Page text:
When compared to other chemical demilitarization missions, it was an incredible accomplishment, noted Carmen Spencer, the Joint Program Officer for Chemical and Biological Defense (JPEO-CBD). According to Spencer, the amount of chemical agent destroyed during the FDHS mission was three times more than the stockpile destroyed at APG year ago, and that took 34 months to eliminate. Indeed, the future of WMD elimination has arrived, and with it, a new way of working: interagency collaboration and fast track acquisition.
A Complete System of Systems
Two units of the FDHS were installed on the MV Cape Ray (pictured at right), which was specially retrofitted to accommodate the self-sufficient, redundant system, including nearly a dozen critical components: water pumps, water tanks, system air compressors, waste containers, reagents, an onsite laboratory, breathing air compressors, chemical agent filtration systems, power generators and distribution, and storage containers.
Prior to departing for international waters, the crew conducted several sea trials to ensure the stability of the FDHS while operating in turbulent waters. Once leaving Portsmouth, Va., in January 2014, the crew continued to take measurements of ship vibrations at different speeds during the trans-Atlantic voyage. Special reinforcements were needed to secure the equipment, and engineers provided extensive welding, fabrication and integration of systems upon arrival in Rota, Spain. There, they conducted various safety and training exercises, including emergency response scenarios and practice runs of system operations. It took four months for all of Syria’s declare chemical weapons stockpile to be transported out of the country and transloaded onto the Cape Ray. The start of operations finally commenced in early July.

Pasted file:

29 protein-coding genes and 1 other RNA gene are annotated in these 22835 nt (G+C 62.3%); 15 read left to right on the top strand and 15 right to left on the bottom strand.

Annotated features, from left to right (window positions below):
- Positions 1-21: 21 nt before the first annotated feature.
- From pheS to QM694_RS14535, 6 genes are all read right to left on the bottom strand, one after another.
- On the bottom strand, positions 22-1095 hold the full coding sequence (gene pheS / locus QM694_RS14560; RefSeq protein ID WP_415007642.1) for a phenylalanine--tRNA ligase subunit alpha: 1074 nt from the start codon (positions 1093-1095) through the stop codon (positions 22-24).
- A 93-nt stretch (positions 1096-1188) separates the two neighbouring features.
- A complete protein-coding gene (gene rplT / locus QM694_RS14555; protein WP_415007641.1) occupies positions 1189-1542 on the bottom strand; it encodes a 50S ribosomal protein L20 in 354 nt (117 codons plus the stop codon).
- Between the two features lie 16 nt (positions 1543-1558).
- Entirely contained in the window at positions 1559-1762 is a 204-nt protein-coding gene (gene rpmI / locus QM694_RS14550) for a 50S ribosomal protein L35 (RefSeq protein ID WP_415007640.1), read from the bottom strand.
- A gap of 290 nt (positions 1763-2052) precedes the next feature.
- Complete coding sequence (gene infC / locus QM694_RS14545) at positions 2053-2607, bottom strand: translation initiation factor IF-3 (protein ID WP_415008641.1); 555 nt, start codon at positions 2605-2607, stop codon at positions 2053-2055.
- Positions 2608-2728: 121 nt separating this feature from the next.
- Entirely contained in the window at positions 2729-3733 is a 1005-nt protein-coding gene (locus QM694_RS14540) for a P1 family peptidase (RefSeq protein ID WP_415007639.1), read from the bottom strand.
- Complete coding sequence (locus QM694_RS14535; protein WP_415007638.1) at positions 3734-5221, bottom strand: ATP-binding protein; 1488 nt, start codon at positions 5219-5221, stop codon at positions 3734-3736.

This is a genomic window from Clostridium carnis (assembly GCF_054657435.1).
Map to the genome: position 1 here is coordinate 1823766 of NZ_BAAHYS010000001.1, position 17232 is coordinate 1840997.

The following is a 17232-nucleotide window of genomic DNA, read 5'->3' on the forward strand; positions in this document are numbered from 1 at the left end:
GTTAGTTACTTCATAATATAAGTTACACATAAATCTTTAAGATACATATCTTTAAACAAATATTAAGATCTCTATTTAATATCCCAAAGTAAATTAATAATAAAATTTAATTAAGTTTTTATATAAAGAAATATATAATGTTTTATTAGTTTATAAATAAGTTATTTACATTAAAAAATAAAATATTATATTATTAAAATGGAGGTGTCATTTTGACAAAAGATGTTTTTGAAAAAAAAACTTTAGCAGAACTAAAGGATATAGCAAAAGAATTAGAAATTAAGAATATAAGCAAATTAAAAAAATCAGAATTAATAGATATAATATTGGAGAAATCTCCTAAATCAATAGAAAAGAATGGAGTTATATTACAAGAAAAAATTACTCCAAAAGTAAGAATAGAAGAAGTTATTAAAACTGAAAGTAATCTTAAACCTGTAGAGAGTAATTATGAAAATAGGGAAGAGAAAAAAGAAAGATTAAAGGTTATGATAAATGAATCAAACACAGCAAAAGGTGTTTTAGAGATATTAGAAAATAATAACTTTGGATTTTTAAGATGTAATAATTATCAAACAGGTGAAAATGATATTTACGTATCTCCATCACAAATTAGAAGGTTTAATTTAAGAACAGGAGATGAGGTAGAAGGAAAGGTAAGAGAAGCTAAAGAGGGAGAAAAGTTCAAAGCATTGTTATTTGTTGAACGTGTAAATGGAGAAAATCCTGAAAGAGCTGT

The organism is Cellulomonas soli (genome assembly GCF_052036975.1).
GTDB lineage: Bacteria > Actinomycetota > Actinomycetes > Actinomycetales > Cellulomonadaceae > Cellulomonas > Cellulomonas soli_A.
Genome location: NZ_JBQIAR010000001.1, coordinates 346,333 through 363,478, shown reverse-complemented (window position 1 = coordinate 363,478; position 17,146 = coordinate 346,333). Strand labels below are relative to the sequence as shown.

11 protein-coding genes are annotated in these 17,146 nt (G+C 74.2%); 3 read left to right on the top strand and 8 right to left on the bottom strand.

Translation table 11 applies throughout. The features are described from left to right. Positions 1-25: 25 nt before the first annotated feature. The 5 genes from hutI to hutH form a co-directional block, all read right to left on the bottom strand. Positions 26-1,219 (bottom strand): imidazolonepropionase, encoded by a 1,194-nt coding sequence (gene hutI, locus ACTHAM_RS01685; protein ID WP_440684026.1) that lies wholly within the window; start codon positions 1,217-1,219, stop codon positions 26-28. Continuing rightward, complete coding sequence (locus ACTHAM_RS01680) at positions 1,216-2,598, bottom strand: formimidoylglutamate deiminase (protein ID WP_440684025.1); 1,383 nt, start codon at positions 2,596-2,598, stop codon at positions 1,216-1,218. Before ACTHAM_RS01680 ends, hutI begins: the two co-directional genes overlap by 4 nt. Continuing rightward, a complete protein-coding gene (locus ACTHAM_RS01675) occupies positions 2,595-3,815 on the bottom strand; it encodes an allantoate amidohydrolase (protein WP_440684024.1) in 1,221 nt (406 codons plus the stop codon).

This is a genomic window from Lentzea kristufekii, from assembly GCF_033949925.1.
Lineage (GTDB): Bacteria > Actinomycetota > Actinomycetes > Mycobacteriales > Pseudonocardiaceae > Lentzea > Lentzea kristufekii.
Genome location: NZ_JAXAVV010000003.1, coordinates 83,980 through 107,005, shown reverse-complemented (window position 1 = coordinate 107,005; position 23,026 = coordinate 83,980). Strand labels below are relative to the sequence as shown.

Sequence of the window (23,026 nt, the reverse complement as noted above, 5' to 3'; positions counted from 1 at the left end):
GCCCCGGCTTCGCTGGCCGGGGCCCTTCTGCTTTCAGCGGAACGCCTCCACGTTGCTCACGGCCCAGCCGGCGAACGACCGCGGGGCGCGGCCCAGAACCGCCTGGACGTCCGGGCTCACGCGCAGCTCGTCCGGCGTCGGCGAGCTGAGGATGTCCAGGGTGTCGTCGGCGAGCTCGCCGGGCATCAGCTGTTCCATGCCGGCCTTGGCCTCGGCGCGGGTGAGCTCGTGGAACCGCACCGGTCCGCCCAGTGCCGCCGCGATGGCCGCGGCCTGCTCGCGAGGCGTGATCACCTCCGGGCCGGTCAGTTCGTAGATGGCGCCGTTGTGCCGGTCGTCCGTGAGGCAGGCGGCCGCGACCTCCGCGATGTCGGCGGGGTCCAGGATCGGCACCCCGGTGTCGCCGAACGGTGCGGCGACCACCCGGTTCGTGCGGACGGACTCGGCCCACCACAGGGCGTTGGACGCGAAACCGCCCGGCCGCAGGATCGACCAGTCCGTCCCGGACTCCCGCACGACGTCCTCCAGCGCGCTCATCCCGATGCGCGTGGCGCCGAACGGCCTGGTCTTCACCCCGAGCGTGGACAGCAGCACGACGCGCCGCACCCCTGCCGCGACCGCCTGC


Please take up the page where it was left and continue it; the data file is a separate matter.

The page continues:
Jason Adamek, the lead engineer from ECBC’s Advanced Design and Manufacturing division, was most impressed by the fast pace in which the chemical agent was processed and how readily the team adapted to the unexpected conditions onboard the ship.
“We neutralized 600 metric tons in 42 days,” he said with visible pride. “We designed the system anticipating that most of the agent would be in the form of HD mustard agent, but instead we had a lot more agent in the form of the DF sarin precursor than we expected. We knew that it was highly caustic so we had to determine just the right ratio of sodium hydroxide to mix it with so that it wouldn’t corrode the storage containers.”
Life Onboard the Cape Ray
Crews worked in 12-hour shifts to maintain 24/7 operations. During an off-shift, people tried to connect with family back home via email or Skype, as well as tried to catch up on sleep. Living quarters in a 40-foot-by-8-foot Connex freight container held four people. According to Chuck Kyle, while these living conditions were not typical, he was proud to see how well the group adjusted to the tight space.
“That was pretty impressive to me,” he said. Kyle was one of the FDHS technical operators who spent his shift inside the engineering control structures that housed the FDHS units. He incorporated feedback from onsite laboratory personnel and was primarily responsible for managing the hydrolysis skid. He adjusted valves that controlled the flow, pressure and temperature gauges, added reagents to the neutralization process, and monitored agent chemistries during high volume throughput. To keep safe, Kyle wore personnel protective equipment including skin, respiratory and eye protection, which added to the heat he endured while in the 100-degree enclosure.